Tea Party laws in Wisconsin and Michigan (and elsewhere; these two states are merely the most complete examples) trace their lineage directly back to the Prime Minister, Lord North, who said that the Massachusetts Government Act was intended “to take the executive power from the hands of the democratic part of government.” In other words, as Black Liberal Boomer put it, “Strangle Blue States [or colonies] in the Crib.”

As a result, the Tea Party adoption of patriot flags and garb is not only hypocritical; it is nothing short of obscene. Christopher Gladsen could never have imagined his “Don’t Tread on Me” flag would be used not as an expression of liberty, but of tyranny.

Yet again and again Republicans like Rand Paul, insist that it is the democrats who are behaving in a tyrannical fashion. It does not matter that most of what they say is composed of lies, often old lies that have been retold countless times and proven false on each and every occasion. And they have proven that, if thwarted, there is no limit to what they will stoop to in revenge.

World Net Daily is, no surprise, a hotbed of such stupidity. But they are hardly alone. Fox News reaches a far wider market and is only a little less absurdist in its claims, and there is also Breitbart.com and The Blaze, Drudge Report, and others. All of them would have you believe that conservatives champion liberty while liberals want to impose tyranny.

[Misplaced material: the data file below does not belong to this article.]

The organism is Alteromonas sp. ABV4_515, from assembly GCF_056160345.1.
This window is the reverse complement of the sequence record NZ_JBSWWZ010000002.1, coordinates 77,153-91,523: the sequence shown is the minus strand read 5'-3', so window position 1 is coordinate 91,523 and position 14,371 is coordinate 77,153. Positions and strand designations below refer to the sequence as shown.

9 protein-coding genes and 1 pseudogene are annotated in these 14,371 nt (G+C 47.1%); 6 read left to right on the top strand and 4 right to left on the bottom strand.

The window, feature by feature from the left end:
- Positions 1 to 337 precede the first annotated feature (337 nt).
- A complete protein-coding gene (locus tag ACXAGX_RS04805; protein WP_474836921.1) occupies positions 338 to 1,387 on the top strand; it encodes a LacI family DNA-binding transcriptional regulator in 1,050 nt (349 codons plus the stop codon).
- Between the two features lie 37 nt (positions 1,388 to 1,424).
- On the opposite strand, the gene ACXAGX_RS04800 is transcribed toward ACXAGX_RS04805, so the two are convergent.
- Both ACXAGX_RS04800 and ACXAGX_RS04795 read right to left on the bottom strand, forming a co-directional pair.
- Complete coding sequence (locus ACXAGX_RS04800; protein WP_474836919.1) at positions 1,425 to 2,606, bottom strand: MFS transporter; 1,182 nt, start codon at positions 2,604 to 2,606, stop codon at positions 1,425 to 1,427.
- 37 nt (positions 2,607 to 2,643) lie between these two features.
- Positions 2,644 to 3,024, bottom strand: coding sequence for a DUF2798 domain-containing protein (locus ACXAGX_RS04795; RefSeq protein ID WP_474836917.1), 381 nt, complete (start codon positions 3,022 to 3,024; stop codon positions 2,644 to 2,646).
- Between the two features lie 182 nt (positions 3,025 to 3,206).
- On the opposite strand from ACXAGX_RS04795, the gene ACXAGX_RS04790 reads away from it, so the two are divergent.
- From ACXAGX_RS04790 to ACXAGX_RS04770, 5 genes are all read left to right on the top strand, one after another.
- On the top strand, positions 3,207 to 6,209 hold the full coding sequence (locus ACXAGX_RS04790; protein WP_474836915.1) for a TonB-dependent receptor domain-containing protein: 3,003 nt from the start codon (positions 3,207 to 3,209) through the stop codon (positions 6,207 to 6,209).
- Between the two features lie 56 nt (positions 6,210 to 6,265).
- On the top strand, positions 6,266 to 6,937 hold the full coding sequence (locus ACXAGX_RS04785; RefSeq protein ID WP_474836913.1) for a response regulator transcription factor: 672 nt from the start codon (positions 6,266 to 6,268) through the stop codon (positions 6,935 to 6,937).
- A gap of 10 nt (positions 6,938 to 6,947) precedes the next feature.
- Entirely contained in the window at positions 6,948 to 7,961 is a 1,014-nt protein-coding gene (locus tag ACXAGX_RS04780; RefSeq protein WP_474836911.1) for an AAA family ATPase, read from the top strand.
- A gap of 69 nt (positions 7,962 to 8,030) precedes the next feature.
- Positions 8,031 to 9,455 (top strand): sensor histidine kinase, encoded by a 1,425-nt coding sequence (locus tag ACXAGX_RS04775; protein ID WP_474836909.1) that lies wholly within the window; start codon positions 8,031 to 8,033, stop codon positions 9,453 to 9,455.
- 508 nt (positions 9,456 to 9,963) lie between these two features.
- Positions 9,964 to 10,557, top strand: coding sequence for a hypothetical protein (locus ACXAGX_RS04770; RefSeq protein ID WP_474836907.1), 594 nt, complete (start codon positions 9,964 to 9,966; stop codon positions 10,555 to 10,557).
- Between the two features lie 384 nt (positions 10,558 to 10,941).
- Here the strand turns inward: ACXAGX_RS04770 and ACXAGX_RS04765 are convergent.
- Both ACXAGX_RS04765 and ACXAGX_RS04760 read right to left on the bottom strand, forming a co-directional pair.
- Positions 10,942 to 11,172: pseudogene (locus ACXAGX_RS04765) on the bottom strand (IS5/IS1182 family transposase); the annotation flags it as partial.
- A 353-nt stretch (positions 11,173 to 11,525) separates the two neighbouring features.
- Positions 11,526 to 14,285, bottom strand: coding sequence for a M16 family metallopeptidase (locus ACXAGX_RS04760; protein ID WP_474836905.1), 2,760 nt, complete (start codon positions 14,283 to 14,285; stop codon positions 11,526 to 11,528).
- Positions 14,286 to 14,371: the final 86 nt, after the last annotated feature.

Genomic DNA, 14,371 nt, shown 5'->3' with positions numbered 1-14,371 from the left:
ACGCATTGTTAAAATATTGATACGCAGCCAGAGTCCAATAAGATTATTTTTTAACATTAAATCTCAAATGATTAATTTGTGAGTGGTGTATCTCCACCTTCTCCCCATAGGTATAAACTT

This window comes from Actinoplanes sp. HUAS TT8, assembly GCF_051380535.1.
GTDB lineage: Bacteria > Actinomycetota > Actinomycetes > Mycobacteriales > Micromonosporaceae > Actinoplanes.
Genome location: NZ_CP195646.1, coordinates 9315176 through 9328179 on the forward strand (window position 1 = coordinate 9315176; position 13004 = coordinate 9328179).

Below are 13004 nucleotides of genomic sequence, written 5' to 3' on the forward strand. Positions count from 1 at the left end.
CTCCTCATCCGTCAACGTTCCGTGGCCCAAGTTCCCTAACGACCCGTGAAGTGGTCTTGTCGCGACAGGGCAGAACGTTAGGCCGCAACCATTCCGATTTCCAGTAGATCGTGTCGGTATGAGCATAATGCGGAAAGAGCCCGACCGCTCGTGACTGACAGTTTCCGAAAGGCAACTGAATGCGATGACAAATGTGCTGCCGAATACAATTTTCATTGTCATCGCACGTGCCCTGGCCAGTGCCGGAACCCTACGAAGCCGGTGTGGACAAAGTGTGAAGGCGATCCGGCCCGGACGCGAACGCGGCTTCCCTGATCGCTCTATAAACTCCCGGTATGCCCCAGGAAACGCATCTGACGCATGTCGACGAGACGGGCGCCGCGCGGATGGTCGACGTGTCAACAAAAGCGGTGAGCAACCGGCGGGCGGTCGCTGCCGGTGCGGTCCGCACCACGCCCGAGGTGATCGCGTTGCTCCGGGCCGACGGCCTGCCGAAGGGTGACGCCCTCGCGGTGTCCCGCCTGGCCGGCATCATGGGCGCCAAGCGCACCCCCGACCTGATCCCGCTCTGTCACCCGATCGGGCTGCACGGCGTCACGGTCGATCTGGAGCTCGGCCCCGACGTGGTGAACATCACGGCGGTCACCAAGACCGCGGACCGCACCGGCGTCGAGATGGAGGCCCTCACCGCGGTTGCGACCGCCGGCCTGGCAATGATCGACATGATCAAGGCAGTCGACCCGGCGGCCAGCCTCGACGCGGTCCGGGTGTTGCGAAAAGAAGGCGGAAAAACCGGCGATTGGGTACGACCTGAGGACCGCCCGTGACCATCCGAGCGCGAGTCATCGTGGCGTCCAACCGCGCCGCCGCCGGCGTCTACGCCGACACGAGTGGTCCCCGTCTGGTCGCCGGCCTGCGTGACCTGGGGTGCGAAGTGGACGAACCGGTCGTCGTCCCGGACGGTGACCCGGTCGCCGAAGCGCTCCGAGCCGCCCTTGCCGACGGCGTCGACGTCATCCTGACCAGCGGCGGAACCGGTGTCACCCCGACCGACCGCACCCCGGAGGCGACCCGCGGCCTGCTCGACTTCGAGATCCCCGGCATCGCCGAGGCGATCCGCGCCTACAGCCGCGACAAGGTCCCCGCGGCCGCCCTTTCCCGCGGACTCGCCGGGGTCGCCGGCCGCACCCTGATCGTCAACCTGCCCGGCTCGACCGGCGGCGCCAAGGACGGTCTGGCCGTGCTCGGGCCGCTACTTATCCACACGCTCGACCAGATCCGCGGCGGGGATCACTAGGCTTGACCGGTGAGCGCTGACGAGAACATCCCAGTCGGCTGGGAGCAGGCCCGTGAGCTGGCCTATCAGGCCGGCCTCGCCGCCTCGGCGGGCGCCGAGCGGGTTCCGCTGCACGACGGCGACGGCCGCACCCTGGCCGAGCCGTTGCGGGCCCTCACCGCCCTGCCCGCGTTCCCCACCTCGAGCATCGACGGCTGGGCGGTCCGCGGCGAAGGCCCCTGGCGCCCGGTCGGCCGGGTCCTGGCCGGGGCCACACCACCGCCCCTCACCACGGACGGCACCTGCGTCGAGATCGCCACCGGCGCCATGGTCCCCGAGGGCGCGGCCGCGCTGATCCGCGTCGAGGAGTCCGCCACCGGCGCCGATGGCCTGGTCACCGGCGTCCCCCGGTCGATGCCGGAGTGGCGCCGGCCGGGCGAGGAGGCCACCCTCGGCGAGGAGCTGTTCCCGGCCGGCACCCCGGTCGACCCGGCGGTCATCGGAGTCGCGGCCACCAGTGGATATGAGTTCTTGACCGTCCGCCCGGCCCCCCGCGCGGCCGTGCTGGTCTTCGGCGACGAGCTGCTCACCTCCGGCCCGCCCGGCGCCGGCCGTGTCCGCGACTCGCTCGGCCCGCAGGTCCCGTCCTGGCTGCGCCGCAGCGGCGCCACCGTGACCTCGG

The fact is that conservatism is not about liberty, but about maintenance of the status quo, which is often diametrically opposed to the concept of liberty (the continuation of slavery and the disenfranchisement of women being two notable examples). Liberalism, on the other hand, is about liberty, about the granting, not the suppression of rights. Liberty demands that people of all ethnic and religious backgrounds and economic statuses have the same rights, which is, after all, what the Constitution grants them.

Every law restricting this right to equality comes from the Republican Party, whether it is limiting your right to employment, equal pay, free exercise of speech or religion, or even voting.

That is when the Republicans have charge of any government local, state, or Federal. Where they lack complete authority, as in the President and Senate, they foment rebellion, and quite openly. Just as the colonies were in revolt well before the Declaration of Independence in 1776 (as King George III recognized in October, 1774 when he forbade the export of war supplies to the Colonies), the Republican Party is already in revolt against the parts of the Federal government it does not control. The current scramble to obtain firearms can be likened to the colonist’s mad scramble to obtain both firearms and powder in 1774 and 1775. Americans waiting for the ball to drop do not realize that it has already fallen.

“These are the times that try men’s souls,” wrote Thomas Paine in The American Crisis during the winter of 1776. If the American Revolution, as opposed to the American War for Independence has never ended, as some have argued, those words are doubly applicable today, as we face the long-awaiting counter-revolution of conservatism.